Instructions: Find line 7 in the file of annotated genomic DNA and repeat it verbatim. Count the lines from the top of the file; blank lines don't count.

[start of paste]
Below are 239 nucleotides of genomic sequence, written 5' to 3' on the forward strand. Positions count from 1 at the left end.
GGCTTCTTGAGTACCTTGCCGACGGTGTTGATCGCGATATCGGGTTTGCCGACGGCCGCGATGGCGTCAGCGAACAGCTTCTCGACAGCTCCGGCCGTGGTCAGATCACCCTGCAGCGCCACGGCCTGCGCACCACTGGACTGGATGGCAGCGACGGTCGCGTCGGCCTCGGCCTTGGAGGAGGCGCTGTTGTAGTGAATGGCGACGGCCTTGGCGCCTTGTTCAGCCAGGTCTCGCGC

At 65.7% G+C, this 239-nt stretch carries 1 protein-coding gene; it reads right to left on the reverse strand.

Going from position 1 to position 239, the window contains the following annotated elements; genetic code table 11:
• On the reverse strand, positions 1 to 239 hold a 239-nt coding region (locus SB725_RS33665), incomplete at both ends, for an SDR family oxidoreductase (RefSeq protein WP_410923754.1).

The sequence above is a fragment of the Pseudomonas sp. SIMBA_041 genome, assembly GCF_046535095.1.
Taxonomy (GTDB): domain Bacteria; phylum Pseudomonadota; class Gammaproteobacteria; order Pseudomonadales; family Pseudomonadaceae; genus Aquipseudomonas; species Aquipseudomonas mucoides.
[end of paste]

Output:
Taxonomy (GTDB): domain Bacteria; phylum Pseudomonadota; class Gammaproteobacteria; order Pseudomonadales; family Pseudomonadaceae; genus Aquipseudomonas; species Aquipseudomonas mucoides.